Tour Guide to the Via Dolorosa
Step by Step to Calvary: Praying Through the Stations of the Cross
by Angela M. Burrin
The Word Among Us, 2004
112 pages, $12.95
To order: wau.org
or (800) 775-9673
“As the vast majority of Christians could never travel to Jerusalem, the stations were a way to recreate that experience wherever they lived. One time, probably by the sixteenth or seventeenth century, the fourteen stations developed as we know them today and as we find them in Catholic churches and chapels all over the world.”
So begins Angela Burrin’s guided tour of the Stations of the Cross — from station to station and from the pages of history to our very lives.
By offering her meditative journey in book form, The Word Among Us Press opens the Via Dolorosa to those of us for whom leaving the house is not an easy option. Being confined to a wheelchair, I can vouch for how much of a grace this beautiful and insightful offering will be from here on in — especially during Holy Week.
No matter your station in life, walking with Jesus in spirit as he makes his way to Golgotha can only draw you closer to him, allowing you to unite your suffering with his for the salvation of the world. When you do so, you live St. Paul’s teaching in Colossians 1:24: “Now I rejoice in my sufferings for your sake, and in my flesh I am filling up what is lacking in the afflictions of Christ on behalf of his body, which is the church …”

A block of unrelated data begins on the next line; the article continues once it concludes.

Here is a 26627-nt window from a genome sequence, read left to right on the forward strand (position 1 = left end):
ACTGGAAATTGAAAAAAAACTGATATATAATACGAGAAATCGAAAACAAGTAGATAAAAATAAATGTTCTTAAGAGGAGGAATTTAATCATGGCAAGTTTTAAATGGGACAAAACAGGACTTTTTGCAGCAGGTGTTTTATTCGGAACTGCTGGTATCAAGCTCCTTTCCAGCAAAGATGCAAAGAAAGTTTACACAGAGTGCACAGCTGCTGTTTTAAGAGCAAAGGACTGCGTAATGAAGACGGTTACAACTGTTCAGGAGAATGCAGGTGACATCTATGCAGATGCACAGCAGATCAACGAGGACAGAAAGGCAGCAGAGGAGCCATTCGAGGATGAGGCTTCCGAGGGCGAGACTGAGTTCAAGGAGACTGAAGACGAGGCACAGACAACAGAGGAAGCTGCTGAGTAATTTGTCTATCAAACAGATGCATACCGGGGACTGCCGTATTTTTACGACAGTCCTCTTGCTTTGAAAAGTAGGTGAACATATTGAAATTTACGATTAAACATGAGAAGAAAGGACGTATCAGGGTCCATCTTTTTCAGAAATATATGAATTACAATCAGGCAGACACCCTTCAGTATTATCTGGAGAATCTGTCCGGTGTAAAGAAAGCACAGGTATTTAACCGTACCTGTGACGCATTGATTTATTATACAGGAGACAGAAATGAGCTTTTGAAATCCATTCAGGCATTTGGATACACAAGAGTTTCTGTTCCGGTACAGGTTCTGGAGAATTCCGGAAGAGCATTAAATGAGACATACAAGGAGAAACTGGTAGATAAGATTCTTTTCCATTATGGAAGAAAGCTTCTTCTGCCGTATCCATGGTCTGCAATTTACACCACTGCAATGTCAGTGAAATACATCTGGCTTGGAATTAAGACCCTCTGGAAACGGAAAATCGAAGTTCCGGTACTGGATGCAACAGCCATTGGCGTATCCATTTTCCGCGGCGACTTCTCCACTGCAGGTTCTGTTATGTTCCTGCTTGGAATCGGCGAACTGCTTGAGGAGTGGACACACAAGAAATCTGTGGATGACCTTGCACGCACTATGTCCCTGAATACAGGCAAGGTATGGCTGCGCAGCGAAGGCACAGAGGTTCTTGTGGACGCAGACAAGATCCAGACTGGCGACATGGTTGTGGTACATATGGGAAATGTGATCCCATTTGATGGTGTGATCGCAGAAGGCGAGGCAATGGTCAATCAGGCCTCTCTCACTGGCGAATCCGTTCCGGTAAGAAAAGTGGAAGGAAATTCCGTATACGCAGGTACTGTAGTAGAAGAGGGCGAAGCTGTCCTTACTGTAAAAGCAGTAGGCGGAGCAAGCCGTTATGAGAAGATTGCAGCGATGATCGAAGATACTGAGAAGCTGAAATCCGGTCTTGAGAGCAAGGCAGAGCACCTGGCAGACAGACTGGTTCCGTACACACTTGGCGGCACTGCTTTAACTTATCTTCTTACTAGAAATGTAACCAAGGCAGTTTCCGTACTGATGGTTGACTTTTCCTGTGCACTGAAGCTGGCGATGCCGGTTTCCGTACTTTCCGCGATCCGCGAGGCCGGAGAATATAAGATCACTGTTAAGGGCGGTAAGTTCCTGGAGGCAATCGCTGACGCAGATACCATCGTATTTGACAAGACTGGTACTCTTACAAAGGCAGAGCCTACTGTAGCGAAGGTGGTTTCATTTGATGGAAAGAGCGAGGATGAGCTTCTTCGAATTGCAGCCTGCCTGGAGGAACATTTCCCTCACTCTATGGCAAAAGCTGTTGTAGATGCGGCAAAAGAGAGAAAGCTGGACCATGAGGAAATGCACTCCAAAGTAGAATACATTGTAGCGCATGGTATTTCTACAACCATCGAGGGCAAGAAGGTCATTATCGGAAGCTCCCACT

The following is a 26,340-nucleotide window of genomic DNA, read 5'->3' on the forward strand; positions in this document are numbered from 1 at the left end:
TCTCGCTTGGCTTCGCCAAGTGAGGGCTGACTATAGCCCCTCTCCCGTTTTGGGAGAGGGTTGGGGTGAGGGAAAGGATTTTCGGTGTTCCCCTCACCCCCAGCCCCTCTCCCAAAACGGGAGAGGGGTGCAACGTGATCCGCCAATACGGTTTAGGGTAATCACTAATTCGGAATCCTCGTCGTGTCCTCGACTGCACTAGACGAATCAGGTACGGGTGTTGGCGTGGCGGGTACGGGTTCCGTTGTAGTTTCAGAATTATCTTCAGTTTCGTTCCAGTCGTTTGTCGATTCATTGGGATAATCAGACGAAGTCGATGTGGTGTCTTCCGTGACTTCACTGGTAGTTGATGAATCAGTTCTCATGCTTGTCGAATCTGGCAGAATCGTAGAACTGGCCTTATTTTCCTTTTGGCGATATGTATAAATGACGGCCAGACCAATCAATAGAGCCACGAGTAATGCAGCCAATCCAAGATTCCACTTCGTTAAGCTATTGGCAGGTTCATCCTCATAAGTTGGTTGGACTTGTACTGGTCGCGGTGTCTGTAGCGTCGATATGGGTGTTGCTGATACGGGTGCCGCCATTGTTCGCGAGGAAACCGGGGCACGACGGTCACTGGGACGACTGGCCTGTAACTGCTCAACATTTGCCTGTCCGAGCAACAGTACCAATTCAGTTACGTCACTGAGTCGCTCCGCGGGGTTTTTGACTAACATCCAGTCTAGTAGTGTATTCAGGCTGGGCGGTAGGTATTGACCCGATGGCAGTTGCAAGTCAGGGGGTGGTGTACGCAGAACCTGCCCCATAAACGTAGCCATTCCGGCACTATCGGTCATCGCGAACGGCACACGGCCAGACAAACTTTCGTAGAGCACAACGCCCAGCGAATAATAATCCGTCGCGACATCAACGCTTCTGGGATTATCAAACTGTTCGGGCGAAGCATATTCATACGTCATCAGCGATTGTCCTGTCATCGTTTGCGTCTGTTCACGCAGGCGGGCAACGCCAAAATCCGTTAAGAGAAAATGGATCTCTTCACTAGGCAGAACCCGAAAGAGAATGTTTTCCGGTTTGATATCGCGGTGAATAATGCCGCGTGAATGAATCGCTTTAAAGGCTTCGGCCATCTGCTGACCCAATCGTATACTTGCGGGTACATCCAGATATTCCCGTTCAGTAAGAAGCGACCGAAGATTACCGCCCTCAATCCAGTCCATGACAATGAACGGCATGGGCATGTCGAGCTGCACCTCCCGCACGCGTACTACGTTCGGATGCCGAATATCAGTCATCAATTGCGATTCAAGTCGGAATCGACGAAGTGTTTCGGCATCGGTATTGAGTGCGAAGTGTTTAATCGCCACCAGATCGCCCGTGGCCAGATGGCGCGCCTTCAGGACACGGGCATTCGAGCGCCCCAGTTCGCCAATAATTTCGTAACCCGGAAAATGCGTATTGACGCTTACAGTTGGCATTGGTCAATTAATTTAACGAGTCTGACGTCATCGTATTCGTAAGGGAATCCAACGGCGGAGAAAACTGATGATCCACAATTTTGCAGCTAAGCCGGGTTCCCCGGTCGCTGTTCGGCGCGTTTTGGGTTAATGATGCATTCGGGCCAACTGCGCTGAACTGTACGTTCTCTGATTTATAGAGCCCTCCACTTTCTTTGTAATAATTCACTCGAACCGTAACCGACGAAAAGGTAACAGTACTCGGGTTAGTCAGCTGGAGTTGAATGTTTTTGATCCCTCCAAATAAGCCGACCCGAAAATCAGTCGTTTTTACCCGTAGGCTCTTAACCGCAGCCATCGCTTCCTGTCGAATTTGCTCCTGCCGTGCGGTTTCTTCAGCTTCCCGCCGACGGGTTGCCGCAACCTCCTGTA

In Step by Step, each station is introduced by a thoughtful explanation of the scene and illustrated in full color by 18th-century Italian artist Giandomenico Tieoplo. Then follow reflections on Christ’s incomparable qualities, such as his obedience or his strength in weakness, along with calls to repentance, healing and prayer.
As I made my way through these pages, I thought: What a blessing this book could be if parishes made it available, through extraordinary ministers of holy Communion, to shut-ins, nursing-home patients and prisoners. It could go a long way in reassuring those who suffer daily that, far from being a burden to the Church, they are an important part of the tapestry that is the Body of Christ.
By focusing on this book’s appeal to the infirm and incapacitated, I hope I have not made it sound as though those who are of healthy body will find little to feed on here. On the contrary.
“The stations seem to have originated in the pious practice of pilgrims in the Holy Land who visited the sites of the life, suffering, death and resurrection of Jesus,” writes Father Jude Winkler in an enlightening article following the book’s introduction. “Among other sites, pilgrims would visit Golgotha and the tomb, both of which were soon enclosed in the Church of the Holy Sepulcher. These pilgrims found that there was something powerful in actually touching the place where Jesus died and rose.”
Elsewhere we read: “While suffering tends to separate and isolate us, commemorating Jesus’ suffering as a community tends to bind us together. It makes us more fully one with him and each other.”
Forgive me for repeating myself, but is for that very reason that I feel closer to the Church and more united with Christ’s suffering during Holy Week than any other time of the year. I especially like to join in the recitation of the Stations as a community, at least when someone is able to transport me.
From now on, thanks to Step by Step to Calvary, it won’t be so much of a problem if I can’t find a ride.
Bill Zalot writes from
- March 20-26, 2005